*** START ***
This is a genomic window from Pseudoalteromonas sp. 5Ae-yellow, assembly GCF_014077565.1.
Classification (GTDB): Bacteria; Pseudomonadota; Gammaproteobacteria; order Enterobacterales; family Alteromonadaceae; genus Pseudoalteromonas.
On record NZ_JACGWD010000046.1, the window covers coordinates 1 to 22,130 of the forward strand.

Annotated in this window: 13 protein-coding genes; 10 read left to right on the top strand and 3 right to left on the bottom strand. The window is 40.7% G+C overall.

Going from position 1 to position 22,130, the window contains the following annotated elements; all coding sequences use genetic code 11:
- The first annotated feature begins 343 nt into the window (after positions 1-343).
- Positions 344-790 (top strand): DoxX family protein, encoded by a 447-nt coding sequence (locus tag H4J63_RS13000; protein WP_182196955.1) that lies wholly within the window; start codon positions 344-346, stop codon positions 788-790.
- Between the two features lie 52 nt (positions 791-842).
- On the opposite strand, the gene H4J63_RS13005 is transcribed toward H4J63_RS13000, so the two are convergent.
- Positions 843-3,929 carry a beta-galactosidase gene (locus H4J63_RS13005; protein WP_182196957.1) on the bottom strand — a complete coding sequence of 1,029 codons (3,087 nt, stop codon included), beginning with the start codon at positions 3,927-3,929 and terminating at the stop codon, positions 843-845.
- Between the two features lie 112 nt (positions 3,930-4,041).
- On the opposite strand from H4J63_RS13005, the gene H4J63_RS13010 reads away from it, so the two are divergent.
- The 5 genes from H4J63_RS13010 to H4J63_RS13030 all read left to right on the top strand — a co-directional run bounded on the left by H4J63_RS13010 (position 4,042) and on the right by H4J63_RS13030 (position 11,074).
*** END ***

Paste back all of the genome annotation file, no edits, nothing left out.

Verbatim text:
This is a genomic window from Pseudoalteromonas sp. 5Ae-yellow, assembly GCF_014077565.1.
Classification (GTDB): Bacteria; Pseudomonadota; Gammaproteobacteria; order Enterobacterales; family Alteromonadaceae; genus Pseudoalteromonas.
On record NZ_JACGWD010000046.1, the window covers coordinates 1 to 22,130 of the forward strand.

Annotated in this window: 13 protein-coding genes; 10 read left to right on the top strand and 3 right to left on the bottom strand. The window is 40.7% G+C overall.

Going from position 1 to position 22,130, the window contains the following annotated elements; all coding sequences use genetic code 11:
- The first annotated feature begins 343 nt into the window (after positions 1-343).
- Positions 344-790 (top strand): DoxX family protein, encoded by a 447-nt coding sequence (locus tag H4J63_RS13000; protein WP_182196955.1) that lies wholly within the window; start codon positions 344-346, stop codon positions 788-790.
- Between the two features lie 52 nt (positions 791-842).
- On the opposite strand, the gene H4J63_RS13005 is transcribed toward H4J63_RS13000, so the two are convergent.
- Positions 843-3,929 carry a beta-galactosidase gene (locus H4J63_RS13005; protein WP_182196957.1) on the bottom strand — a complete coding sequence of 1,029 codons (3,087 nt, stop codon included), beginning with the start codon at positions 3,927-3,929 and terminating at the stop codon, positions 843-845.
- Between the two features lie 112 nt (positions 3,930-4,041).
- On the opposite strand from H4J63_RS13005, the gene H4J63_RS13010 reads away from it, so the two are divergent.
- The 5 genes from H4J63_RS13010 to H4J63_RS13030 all read left to right on the top strand — a co-directional run bounded on the left by H4J63_RS13010 (position 4,042) and on the right by H4J63_RS13030 (position 11,074).